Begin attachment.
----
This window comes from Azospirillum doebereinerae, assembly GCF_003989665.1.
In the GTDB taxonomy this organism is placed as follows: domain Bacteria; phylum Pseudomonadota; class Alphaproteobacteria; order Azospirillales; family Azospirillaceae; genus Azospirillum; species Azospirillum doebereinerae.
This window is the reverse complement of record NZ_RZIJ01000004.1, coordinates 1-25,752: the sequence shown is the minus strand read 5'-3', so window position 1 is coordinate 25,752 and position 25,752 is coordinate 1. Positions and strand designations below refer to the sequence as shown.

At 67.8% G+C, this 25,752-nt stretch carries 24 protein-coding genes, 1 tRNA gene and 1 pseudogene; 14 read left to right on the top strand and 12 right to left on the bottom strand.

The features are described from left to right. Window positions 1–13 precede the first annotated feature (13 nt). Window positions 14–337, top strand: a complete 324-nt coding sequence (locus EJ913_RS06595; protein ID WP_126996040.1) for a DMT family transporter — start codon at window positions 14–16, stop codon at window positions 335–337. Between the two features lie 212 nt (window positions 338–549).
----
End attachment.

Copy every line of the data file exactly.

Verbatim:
This window comes from Azospirillum doebereinerae, assembly GCF_003989665.1.
In the GTDB taxonomy this organism is placed as follows: domain Bacteria; phylum Pseudomonadota; class Alphaproteobacteria; order Azospirillales; family Azospirillaceae; genus Azospirillum; species Azospirillum doebereinerae.
This window is the reverse complement of record NZ_RZIJ01000004.1, coordinates 1-25,752: the sequence shown is the minus strand read 5'-3', so window position 1 is coordinate 25,752 and position 25,752 is coordinate 1. Positions and strand designations below refer to the sequence as shown.

At 67.8% G+C, this 25,752-nt stretch carries 24 protein-coding genes, 1 tRNA gene and 1 pseudogene; 14 read left to right on the top strand and 12 right to left on the bottom strand.

The features are described from left to right. Window positions 1–13 precede the first annotated feature (13 nt). Window positions 14–337, top strand: a complete 324-nt coding sequence (locus EJ913_RS06595; protein ID WP_126996040.1) for a DMT family transporter — start codon at window positions 14–16, stop codon at window positions 335–337. Between the two features lie 212 nt (window positions 338–549).